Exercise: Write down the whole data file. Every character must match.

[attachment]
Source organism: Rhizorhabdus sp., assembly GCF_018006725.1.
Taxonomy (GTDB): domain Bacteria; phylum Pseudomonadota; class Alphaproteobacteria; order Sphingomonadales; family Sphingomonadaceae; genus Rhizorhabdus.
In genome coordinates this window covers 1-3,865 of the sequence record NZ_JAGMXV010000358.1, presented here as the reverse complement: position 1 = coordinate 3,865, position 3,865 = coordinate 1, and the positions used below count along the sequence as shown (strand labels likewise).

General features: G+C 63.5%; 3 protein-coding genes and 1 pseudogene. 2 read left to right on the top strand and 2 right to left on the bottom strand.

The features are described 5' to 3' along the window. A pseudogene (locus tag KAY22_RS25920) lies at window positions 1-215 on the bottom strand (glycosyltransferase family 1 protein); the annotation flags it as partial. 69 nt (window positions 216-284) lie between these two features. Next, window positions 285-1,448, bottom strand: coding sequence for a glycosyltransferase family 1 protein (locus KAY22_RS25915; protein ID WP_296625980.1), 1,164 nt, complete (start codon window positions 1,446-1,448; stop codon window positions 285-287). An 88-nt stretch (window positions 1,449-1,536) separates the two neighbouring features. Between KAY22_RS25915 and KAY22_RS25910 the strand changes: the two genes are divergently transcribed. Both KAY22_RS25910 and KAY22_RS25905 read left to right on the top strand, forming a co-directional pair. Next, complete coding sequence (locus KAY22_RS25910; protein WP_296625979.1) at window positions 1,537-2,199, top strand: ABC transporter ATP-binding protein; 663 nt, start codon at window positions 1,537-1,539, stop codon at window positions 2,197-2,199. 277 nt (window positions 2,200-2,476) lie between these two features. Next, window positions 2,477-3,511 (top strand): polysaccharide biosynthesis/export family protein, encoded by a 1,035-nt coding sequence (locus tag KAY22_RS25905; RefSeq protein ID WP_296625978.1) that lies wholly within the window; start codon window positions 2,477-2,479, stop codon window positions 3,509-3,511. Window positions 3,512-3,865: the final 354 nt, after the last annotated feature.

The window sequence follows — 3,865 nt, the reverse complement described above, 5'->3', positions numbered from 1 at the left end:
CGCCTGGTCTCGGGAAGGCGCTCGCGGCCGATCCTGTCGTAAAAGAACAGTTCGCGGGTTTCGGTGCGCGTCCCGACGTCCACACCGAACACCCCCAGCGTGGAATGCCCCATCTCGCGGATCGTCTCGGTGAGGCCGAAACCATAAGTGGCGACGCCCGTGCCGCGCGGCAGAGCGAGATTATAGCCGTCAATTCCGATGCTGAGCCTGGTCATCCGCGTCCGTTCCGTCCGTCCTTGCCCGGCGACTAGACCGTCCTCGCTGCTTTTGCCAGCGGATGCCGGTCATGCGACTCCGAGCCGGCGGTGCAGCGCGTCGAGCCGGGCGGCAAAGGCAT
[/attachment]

Source organism: Rhizorhabdus sp., assembly GCF_018006725.1.
Taxonomy (GTDB): domain Bacteria; phylum Pseudomonadota; class Alphaproteobacteria; order Sphingomonadales; family Sphingomonadaceae; genus Rhizorhabdus.
In genome coordinates this window covers 1-3,865 of the sequence record NZ_JAGMXV010000358.1, presented here as the reverse complement: position 1 = coordinate 3,865, position 3,865 = coordinate 1, and the positions used below count along the sequence as shown (strand labels likewise).

General features: G+C 63.5%; 3 protein-coding genes and 1 pseudogene. 2 read left to right on the top strand and 2 right to left on the bottom strand.

The features are described 5' to 3' along the window. A pseudogene (locus tag KAY22_RS25920) lies at window positions 1-215 on the bottom strand (glycosyltransferase family 1 protein); the annotation flags it as partial. 69 nt (window positions 216-284) lie between these two features. Next, window positions 285-1,448, bottom strand: coding sequence for a glycosyltransferase family 1 protein (locus KAY22_RS25915; protein ID WP_296625980.1), 1,164 nt, complete (start codon window positions 1,446-1,448; stop codon window positions 285-287). An 88-nt stretch (window positions 1,449-1,536) separates the two neighbouring features. Between KAY22_RS25915 and KAY22_RS25910 the strand changes: the two genes are divergently transcribed. Both KAY22_RS25910 and KAY22_RS25905 read left to right on the top strand, forming a co-directional pair. Next, complete coding sequence (locus KAY22_RS25910; protein WP_296625979.1) at window positions 1,537-2,199, top strand: ABC transporter ATP-binding protein; 663 nt, start codon at window positions 1,537-1,539, stop codon at window positions 2,197-2,199. 277 nt (window positions 2,200-2,476) lie between these two features. Next, window positions 2,477-3,511 (top strand): polysaccharide biosynthesis/export family protein, encoded by a 1,035-nt coding sequence (locus tag KAY22_RS25905; RefSeq protein ID WP_296625978.1) that lies wholly within the window; start codon window positions 2,477-2,479, stop codon window positions 3,509-3,511. Window positions 3,512-3,865: the final 354 nt, after the last annotated feature.

The window sequence follows — 3,865 nt, the reverse complement described above, 5'->3', positions numbered from 1 at the left end:
CGCCTGGTCTCGGGAAGGCGCTCGCGGCCGATCCTGTCGTAAAAGAACAGTTCGCGGGTTTCGGTGCGCGTCCCGACGTCCACACCGAACACCCCCAGCGTGGAATGCCCCATCTCGCGGATCGTCTCGGTGAGGCCGAAACCATAAGTGGCGACGCCCGTGCCGCGCGGCAGAGCGAGATTATAGCCGTCAATTCCGATGCTGAGCCTGGTCATCCGCGTCCGTTCCGTCCGTCCTTGCCCGGCGACTAGACCGTCCTCGCTGCTTTTGCCAGCGGATGCCGGTCATGCGACTCCGAGCCGGCGGTGCAGCGCGTCGAGCCGGGCGGCAAAGGCAT